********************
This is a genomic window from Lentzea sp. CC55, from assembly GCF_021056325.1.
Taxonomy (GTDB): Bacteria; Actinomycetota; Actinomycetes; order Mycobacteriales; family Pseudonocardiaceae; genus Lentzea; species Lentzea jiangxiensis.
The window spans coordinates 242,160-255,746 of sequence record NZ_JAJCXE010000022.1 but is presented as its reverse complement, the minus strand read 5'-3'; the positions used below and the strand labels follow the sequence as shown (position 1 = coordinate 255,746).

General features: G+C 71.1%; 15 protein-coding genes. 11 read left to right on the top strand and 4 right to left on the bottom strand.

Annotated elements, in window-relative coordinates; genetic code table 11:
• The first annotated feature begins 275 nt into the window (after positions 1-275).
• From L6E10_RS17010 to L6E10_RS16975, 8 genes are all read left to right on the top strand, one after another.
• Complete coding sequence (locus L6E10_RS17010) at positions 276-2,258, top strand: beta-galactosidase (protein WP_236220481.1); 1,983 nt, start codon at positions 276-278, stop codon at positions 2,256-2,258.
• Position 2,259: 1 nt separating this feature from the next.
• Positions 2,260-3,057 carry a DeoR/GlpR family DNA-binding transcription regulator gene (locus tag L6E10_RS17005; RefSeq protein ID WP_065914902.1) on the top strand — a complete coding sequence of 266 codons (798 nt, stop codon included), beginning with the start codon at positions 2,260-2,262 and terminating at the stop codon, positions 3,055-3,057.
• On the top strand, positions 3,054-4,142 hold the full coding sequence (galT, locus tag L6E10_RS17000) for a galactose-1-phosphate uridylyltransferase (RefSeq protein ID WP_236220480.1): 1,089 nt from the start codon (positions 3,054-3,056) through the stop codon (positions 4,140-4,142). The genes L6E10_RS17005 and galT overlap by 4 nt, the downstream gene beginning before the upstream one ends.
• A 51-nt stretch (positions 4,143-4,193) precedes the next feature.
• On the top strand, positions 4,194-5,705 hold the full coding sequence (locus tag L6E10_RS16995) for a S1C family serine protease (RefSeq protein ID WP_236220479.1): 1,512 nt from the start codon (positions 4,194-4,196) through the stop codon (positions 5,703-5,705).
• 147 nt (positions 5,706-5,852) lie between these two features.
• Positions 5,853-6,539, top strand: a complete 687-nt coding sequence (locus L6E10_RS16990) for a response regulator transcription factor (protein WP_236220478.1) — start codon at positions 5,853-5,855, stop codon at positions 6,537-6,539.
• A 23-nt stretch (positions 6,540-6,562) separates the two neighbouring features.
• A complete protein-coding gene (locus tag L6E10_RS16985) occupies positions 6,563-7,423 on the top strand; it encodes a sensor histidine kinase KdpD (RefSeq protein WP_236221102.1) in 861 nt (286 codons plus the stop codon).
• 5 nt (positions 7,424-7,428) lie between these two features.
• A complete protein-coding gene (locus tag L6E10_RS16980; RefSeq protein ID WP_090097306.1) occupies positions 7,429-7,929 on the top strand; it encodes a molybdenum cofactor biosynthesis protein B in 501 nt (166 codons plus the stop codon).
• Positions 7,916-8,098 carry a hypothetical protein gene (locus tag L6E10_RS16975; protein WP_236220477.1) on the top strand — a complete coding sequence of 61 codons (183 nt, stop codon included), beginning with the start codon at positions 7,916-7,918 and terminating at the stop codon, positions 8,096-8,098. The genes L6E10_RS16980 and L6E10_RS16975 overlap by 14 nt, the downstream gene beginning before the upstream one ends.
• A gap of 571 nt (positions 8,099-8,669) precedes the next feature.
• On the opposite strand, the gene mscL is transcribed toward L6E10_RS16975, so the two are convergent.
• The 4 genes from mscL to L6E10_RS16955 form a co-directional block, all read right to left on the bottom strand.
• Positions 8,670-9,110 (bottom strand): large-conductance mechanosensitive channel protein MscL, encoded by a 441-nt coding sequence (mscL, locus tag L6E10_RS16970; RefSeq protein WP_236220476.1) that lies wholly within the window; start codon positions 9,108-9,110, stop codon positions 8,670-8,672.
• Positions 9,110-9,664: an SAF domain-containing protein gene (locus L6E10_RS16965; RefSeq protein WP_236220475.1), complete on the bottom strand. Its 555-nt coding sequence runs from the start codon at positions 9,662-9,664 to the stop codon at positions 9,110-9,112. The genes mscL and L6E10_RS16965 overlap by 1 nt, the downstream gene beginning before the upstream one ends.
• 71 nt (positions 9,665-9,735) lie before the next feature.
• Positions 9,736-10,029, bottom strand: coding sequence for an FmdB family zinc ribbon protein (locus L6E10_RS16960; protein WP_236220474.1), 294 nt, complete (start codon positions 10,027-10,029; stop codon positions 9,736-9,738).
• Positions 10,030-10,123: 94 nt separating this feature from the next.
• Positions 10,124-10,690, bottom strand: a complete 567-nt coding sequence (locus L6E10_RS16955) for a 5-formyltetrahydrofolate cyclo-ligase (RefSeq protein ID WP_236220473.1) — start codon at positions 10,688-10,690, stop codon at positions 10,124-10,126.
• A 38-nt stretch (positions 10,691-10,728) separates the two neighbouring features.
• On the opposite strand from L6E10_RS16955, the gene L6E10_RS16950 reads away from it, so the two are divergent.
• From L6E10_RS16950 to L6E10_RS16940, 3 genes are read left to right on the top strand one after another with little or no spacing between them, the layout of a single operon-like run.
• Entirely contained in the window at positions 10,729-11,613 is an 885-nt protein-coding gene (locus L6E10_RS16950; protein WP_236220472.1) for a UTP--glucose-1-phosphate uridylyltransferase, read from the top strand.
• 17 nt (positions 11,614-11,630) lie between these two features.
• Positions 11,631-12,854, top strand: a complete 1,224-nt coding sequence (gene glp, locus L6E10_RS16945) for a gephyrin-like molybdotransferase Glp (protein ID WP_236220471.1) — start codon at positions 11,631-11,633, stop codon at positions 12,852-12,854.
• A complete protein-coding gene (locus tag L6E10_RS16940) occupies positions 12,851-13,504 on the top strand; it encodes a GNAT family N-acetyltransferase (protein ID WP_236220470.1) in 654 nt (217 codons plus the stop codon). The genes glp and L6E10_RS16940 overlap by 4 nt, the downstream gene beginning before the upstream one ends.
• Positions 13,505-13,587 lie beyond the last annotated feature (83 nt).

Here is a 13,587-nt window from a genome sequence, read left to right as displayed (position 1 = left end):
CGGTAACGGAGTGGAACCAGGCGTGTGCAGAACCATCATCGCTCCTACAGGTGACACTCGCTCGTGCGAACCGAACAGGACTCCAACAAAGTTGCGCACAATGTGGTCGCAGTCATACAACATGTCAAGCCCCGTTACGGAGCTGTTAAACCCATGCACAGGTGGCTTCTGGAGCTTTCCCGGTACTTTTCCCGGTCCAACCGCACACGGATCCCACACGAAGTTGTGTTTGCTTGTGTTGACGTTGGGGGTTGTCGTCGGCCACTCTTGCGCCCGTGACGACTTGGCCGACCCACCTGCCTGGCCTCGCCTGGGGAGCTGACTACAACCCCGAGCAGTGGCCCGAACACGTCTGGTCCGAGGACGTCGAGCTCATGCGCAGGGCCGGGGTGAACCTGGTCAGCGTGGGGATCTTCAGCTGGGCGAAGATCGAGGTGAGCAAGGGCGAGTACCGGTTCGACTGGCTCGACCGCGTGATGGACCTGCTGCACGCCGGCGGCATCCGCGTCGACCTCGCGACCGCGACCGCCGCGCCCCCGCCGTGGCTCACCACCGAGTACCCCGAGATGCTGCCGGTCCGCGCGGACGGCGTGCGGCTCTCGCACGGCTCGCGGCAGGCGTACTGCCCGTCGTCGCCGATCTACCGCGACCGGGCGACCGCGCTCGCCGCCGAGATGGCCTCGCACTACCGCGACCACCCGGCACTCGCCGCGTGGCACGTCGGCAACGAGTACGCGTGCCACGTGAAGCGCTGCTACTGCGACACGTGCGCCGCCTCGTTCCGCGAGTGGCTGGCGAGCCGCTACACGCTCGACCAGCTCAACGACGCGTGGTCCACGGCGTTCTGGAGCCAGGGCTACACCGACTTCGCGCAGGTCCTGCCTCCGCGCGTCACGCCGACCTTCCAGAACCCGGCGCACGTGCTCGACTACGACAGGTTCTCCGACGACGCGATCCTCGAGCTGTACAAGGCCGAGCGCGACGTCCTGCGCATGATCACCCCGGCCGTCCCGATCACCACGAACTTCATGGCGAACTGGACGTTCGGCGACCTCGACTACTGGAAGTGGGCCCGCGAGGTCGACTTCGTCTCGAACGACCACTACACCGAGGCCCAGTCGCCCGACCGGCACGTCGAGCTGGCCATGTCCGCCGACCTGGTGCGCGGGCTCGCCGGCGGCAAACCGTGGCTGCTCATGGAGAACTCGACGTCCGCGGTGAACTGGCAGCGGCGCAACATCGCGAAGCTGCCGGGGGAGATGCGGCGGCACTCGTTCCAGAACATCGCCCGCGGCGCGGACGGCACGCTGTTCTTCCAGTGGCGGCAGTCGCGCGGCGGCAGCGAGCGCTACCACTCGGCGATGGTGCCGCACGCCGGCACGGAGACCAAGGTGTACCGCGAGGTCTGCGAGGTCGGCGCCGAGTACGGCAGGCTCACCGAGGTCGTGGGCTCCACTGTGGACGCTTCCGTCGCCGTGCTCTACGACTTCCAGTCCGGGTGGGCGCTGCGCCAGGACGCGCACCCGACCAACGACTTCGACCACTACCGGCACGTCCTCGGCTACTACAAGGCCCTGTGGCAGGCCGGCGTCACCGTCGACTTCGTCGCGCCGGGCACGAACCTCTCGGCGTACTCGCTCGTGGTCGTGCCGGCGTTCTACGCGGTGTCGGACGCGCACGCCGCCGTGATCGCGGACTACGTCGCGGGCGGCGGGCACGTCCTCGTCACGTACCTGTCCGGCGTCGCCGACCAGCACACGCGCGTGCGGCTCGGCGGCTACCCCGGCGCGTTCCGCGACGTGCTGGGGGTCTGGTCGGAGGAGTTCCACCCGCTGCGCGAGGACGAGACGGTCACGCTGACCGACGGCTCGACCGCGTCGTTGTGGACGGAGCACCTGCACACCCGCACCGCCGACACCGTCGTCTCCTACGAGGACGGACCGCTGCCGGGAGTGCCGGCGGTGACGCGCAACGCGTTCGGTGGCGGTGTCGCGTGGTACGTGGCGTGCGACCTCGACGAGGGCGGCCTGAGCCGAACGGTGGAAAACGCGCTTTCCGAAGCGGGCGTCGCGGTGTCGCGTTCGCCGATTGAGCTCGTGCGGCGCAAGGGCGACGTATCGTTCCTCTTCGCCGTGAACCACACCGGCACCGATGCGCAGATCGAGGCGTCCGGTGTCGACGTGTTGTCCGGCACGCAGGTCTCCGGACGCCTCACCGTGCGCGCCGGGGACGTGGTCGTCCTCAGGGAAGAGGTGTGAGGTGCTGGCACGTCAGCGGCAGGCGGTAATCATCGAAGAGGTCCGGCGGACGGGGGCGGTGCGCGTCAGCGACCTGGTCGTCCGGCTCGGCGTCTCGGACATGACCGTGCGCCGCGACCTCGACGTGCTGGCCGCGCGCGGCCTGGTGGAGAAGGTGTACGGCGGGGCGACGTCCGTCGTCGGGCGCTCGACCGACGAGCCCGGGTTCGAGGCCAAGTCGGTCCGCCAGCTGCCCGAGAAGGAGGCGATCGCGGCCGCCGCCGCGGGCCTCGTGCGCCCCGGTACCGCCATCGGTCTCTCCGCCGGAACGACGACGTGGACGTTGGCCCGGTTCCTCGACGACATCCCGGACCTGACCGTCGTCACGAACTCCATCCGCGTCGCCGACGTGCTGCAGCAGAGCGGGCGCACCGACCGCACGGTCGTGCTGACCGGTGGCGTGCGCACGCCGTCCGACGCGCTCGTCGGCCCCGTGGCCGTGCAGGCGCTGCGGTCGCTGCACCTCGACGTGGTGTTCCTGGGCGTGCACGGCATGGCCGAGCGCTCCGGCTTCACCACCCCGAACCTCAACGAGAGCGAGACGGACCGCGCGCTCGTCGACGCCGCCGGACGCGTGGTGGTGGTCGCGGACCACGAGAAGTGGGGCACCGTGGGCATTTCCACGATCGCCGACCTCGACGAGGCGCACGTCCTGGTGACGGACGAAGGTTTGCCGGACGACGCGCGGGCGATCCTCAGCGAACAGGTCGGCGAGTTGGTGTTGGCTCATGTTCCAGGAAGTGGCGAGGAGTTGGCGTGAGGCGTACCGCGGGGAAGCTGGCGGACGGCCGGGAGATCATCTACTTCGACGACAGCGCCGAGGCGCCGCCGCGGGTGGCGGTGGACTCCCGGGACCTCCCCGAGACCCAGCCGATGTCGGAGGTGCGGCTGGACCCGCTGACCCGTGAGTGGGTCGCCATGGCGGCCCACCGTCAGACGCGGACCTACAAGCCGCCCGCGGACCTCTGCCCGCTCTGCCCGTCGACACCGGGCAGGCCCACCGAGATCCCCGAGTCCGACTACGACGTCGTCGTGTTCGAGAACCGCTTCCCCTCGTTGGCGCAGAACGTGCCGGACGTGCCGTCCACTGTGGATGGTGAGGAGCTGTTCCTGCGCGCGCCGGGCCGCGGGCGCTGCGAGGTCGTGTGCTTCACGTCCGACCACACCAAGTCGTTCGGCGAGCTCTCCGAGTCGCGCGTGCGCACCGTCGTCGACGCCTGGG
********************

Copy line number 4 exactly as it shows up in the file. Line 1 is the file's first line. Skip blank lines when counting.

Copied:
General features: G+C 71.1%; 15 protein-coding genes. 11 read left to right on the top strand and 4 right to left on the bottom strand.